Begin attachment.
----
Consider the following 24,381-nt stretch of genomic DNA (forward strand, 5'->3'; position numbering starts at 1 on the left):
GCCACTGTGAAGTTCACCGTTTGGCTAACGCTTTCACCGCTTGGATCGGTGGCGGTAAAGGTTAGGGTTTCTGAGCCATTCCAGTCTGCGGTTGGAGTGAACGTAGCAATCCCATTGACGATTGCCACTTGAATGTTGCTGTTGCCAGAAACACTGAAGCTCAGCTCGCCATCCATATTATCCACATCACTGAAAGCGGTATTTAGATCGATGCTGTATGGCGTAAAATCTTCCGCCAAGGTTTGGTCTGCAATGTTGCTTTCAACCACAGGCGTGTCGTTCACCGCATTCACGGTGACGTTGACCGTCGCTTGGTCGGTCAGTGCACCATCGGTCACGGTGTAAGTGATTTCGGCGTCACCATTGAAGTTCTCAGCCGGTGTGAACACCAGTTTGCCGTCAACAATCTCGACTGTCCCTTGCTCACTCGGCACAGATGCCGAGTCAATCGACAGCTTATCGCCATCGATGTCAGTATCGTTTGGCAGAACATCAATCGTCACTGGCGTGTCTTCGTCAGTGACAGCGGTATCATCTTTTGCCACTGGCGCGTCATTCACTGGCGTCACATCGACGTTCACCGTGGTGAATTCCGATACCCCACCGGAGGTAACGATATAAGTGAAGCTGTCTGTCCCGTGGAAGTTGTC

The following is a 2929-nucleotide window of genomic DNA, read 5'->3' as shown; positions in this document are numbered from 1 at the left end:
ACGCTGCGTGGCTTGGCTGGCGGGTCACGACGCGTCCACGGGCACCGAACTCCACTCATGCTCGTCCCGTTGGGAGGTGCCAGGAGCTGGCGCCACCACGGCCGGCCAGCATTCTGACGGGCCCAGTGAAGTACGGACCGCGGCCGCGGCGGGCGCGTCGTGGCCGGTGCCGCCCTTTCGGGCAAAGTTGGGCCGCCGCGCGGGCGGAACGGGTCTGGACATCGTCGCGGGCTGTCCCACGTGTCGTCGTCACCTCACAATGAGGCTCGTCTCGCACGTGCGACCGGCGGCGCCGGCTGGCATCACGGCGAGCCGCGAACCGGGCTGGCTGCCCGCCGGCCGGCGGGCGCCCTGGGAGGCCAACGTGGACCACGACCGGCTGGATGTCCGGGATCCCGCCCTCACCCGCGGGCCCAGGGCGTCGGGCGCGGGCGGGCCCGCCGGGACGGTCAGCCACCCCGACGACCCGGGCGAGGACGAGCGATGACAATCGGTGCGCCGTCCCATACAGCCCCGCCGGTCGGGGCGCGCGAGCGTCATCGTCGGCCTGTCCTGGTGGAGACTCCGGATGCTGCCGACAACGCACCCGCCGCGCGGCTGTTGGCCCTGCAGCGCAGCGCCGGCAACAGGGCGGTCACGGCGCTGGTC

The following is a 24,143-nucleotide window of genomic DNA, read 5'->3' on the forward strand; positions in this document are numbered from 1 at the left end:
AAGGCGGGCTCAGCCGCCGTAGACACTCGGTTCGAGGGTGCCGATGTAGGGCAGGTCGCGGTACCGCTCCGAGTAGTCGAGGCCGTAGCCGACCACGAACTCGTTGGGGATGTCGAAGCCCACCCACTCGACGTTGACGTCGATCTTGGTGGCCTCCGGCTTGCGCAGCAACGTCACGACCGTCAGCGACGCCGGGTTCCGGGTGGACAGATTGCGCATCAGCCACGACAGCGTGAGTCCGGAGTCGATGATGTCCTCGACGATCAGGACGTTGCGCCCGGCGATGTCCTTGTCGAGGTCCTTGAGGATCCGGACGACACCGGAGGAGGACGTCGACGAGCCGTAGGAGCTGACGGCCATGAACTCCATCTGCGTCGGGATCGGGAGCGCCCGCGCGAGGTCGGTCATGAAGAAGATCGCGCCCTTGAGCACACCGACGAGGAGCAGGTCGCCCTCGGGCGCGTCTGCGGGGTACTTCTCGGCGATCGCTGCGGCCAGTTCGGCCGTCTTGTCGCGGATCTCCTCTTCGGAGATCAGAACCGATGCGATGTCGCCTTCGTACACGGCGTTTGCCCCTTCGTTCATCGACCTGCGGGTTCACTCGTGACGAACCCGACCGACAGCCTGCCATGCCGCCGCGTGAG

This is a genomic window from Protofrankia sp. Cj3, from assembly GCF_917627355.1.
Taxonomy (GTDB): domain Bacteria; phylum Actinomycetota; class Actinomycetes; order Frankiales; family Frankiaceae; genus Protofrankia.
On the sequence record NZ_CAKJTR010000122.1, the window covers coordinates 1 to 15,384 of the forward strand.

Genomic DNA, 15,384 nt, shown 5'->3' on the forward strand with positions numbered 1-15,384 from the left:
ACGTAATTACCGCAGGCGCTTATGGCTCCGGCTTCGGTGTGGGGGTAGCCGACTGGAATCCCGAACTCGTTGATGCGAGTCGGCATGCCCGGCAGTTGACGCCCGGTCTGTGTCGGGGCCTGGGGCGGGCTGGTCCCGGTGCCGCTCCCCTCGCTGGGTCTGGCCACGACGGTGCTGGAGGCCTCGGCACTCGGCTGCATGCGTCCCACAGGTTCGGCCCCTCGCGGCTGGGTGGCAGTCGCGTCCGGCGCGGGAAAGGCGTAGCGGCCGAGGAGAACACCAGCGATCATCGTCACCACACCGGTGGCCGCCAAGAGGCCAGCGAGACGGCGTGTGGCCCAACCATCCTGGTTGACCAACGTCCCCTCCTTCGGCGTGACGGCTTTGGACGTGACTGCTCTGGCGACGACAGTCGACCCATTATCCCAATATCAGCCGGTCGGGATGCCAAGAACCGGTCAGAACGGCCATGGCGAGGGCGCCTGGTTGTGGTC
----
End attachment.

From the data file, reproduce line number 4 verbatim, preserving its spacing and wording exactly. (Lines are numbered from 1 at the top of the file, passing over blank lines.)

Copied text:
ACGCTGCGTGGCTTGGCTGGCGGGTCACGACGCGTCCACGGGCACCGAACTCCACTCATGCTCGTCCCGTTGGGAGGTGCCAGGAGCTGGCGCCACCACGGCCGGCCAGCATTCTGACGGGCCCAGTGAAGTACGGACCGCGGCCGCGGCGGGCGCGTCGTGGCCGGTGCCGCCCTTTCGGGCAAAGTTGGGCCGCCGCGCGGGCGGAACGGGTCTGGACATCGTCGCGGGCTGTCCCACGTGTCGTCGTCACCTCACAATGAGGCTCGTCTCGCACGTGCGACCGGCGGCGCCGGCTGGCATCACGGCGAGCCGCGAACCGGGCTGGCTGCCCGCCGGCCGGCGGGCGCCCTGGGAGGCCAACGTGGACCACGACCGGCTGGATGTCCGGGATCCCGCCCTCACCCGCGGGCCCAGGGCGTCGGGCGCGGGCGGGCCCGCCGGGACGGTCAGCCACCCCGACGACCCGGGCGAGGACGAGCGATGACAATCGGTGCGCCGTCCCATACAGCCCCGCCGGTCGGGGCGCGCGAGCGTCATCGTCGGCCTGTCCTGGTGGAGACTCCGGATGCTGCCGACAACGCACCCGCCGCGCGGCTGTTGGCCCTGCAGCGCAGCGCCGGCAACAGGGCGGTCACGGCGCTGGTC